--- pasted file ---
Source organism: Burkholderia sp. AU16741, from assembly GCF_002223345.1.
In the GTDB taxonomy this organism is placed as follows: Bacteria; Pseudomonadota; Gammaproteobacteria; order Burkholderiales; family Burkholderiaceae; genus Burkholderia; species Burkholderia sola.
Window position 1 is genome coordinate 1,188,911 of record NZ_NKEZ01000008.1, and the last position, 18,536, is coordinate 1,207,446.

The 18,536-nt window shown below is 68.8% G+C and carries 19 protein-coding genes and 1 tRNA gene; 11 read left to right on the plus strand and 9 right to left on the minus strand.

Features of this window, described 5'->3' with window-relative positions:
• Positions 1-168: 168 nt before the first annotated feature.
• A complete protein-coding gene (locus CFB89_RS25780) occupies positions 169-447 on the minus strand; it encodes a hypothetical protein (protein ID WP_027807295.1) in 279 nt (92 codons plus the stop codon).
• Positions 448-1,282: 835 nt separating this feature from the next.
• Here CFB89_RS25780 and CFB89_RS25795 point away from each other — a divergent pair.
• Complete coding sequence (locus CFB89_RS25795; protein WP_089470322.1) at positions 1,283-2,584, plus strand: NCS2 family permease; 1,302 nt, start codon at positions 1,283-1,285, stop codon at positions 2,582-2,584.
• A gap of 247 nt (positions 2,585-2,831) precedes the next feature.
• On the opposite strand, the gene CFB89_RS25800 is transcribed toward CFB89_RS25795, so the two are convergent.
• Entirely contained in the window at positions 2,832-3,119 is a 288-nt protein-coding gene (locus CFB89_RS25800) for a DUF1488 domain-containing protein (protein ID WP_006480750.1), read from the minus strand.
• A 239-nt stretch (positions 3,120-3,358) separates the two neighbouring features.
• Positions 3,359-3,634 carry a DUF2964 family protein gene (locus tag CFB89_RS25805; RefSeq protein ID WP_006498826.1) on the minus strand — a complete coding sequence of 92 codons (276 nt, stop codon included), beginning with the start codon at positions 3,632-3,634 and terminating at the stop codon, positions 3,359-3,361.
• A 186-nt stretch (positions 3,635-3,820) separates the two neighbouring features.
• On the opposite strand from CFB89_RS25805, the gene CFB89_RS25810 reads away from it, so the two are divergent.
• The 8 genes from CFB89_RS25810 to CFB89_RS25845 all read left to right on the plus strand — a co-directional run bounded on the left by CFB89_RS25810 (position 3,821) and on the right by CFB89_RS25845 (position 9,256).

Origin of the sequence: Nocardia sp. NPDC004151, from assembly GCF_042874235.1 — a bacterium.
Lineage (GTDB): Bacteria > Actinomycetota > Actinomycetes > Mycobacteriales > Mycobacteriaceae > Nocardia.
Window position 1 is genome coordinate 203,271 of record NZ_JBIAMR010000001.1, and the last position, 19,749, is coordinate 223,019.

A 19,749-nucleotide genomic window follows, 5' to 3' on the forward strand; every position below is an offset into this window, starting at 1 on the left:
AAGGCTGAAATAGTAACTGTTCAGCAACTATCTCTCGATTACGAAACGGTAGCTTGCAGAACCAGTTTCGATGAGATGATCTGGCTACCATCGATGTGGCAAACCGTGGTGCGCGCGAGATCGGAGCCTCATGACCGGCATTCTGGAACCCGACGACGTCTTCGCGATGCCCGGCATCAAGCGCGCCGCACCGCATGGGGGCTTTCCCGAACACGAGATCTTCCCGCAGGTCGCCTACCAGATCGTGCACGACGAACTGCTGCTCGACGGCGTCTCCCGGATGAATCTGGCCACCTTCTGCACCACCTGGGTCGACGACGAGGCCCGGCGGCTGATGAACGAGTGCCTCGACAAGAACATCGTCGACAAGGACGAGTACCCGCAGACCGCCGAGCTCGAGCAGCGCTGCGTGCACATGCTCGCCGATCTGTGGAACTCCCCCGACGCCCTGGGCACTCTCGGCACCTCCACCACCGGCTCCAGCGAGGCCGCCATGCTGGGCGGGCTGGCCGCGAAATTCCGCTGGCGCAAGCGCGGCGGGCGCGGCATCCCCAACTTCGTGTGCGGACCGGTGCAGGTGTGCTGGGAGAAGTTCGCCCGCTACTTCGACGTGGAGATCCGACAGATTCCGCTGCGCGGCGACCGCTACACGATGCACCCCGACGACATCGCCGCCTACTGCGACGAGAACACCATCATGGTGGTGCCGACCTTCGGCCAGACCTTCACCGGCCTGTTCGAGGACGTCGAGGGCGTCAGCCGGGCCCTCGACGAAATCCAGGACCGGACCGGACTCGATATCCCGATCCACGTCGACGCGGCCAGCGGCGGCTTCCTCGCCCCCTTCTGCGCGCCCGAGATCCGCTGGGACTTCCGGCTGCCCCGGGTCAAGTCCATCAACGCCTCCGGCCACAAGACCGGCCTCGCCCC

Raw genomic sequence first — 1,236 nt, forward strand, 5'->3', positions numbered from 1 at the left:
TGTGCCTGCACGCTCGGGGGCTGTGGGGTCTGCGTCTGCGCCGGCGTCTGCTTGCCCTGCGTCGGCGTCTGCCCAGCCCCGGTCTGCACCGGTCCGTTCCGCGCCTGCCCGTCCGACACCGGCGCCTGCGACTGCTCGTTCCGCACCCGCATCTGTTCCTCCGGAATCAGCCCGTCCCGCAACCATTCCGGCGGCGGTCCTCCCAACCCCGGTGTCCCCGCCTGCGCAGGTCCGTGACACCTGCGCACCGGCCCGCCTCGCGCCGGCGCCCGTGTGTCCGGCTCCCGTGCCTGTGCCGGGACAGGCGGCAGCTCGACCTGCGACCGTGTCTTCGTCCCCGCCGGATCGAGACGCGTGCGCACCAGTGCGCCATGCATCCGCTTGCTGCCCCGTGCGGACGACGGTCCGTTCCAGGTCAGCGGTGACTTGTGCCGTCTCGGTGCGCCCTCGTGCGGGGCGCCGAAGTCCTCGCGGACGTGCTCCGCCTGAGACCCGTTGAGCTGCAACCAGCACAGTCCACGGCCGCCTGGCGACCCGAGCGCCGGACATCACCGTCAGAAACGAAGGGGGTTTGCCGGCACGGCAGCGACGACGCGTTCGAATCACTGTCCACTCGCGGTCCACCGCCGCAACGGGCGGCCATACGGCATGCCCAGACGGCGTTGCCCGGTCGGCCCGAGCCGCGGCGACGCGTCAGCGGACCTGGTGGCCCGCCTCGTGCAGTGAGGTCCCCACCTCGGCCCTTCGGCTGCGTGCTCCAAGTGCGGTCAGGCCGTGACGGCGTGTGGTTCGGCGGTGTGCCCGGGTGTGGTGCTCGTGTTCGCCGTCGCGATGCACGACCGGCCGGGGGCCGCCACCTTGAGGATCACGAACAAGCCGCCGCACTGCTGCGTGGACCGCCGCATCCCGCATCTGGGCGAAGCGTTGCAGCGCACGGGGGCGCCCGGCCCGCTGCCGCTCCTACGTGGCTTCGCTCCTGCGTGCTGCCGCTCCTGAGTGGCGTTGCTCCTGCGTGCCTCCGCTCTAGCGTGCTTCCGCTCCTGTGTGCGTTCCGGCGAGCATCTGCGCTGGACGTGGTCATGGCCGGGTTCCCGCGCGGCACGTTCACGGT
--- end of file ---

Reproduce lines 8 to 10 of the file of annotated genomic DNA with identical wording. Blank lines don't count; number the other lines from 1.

• Positions 448-1,282: 835 nt separating this feature from the next.
• Here CFB89_RS25780 and CFB89_RS25795 point away from each other — a divergent pair.
• Complete coding sequence (locus CFB89_RS25795; protein WP_089470322.1) at positions 1,283-2,584, plus strand: NCS2 family permease; 1,302 nt, start codon at positions 1,283-1,285, stop codon at positions 2,582-2,584.